OGDEN -- In life, pain is inevitable, but suffering is optional.
That's the message David Osmond wanted the audience to remember when he spoke Sunday night at the Ogden Tabernacle, which was filled to capacity.
Osmond and his father, Alan Osmond, were the guest speakers at the annual community interfaith devotional.
"Pain comes to all of us, but suffering is optional. It's a choice," David Osmond said. Osmond and his father have multiple sclerosis, an autoimmune disease that attacks the central nervous system.
The younger Osmond said he was diagnosed just six months before he was to be married.
He was singing at the Missionary Training Center in Provo when his toes went numb. One week later, the numbness had traveled to his shins. Three months after that, it had moved to his chest and he was in a wheelchair. He also had lost some of his vision.
"There I was, in a wheelchair. I couldn't move. I couldn't breathe very well, and I didn't know what was going on," he said.
Today, Osmond can walk and see. He said he believes in miracles.
"On paper, I'm not supposed to be walking, but I'll tell you what -- you are looking at a miracle," he said.
"I don't take one step for granted anymore. It's a gift. We have no right to ask, when sorrow comes our way, 'Why would this happen to me,' unless we are willing to ask the very same thing of every moment of happiness that comes our way."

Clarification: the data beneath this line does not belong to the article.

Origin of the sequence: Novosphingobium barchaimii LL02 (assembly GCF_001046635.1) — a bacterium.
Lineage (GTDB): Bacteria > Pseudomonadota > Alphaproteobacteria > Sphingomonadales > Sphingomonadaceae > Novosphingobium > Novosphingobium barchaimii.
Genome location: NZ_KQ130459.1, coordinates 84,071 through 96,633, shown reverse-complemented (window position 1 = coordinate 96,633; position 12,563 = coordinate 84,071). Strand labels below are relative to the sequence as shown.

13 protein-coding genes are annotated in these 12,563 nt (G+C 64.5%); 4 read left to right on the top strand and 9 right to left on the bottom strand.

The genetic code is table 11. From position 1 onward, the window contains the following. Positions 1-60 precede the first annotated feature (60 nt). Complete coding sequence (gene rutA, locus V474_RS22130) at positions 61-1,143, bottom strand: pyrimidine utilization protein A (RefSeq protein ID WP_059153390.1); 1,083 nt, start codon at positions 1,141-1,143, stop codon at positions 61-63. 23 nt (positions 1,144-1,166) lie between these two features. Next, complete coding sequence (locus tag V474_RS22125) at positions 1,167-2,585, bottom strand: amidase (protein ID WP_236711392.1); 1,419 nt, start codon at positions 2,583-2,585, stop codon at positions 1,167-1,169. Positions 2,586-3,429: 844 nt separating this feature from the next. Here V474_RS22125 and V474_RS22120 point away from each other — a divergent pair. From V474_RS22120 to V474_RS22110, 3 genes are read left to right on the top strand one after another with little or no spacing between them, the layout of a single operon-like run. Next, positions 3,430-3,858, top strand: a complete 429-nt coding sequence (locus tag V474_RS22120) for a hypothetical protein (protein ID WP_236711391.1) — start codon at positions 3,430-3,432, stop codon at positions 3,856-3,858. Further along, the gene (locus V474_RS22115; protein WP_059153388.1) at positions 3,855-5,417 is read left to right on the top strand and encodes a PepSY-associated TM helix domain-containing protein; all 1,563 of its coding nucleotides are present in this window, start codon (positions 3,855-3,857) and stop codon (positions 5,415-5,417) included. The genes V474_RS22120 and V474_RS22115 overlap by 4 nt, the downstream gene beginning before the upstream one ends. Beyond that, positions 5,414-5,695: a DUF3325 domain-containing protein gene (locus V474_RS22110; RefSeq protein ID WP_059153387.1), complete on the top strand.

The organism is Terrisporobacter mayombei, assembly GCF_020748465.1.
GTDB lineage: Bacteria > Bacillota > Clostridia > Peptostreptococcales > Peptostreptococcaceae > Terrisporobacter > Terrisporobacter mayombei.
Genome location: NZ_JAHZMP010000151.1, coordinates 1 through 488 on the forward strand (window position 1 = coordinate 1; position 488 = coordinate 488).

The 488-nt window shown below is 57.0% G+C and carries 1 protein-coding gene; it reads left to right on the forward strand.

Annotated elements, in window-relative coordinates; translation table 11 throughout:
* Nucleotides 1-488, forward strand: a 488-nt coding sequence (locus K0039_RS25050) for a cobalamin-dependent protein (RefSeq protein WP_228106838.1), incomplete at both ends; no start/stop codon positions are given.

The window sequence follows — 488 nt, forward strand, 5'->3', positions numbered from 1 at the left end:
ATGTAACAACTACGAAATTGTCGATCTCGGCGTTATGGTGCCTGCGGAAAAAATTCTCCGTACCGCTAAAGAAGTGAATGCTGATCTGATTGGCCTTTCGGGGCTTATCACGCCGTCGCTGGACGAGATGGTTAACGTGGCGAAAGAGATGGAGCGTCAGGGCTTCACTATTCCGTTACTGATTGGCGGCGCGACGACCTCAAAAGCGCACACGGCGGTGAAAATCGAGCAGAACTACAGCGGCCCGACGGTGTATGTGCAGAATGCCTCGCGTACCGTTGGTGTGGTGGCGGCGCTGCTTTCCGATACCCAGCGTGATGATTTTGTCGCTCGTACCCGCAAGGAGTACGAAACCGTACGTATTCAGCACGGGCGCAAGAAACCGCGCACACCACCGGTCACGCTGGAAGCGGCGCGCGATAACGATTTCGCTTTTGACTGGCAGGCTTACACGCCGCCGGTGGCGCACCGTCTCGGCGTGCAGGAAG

Osmond also spoke of his experience on "American Idol," where he made it through to the final round.
He remembers Barry Manilow telling him the secret to success isn't luck -- it's opportunity and preparedness.
As he was sitting inside the Kodak Theatre with laryngitis, waiting to find out if he had made it through to the next round, he said a scripture came to mind.
"It goes something like this, 'Now is the time for men to prepare to meet God.' I thought to myself, 'Are you prepared for that?' All of a sudden, this show didn't mean so much," he said.
"We are all God's kids. He knows every one of us and every experience we have ever gone through. He knows every hair on our head.
"I don't know how, but I believe it, and I pray that we will take upon us his glorious name and act and say as he would do."
Alan Osmond, who said, "I may have MS, but MS doesn't have me," spoke about his Ogden roots and how thrilled the family was to be back in their hometown.
He talked about how the family made it into show business and about living with MS.
"I remember not being able to move my leg and arm. I couldn't make the Scout sign with my fingers," he said.
"I turned to my Father in Heaven and said, 'Help.'
"We all have tests. That's why we came to this world, but if you will pray, you will find the Lord Jesus Christ and out of that test will come testimony.
"If you are humble and let the Lord help you, he will. He lives. He is the way, and the family is God's plan of life."
Source: Standard Examiner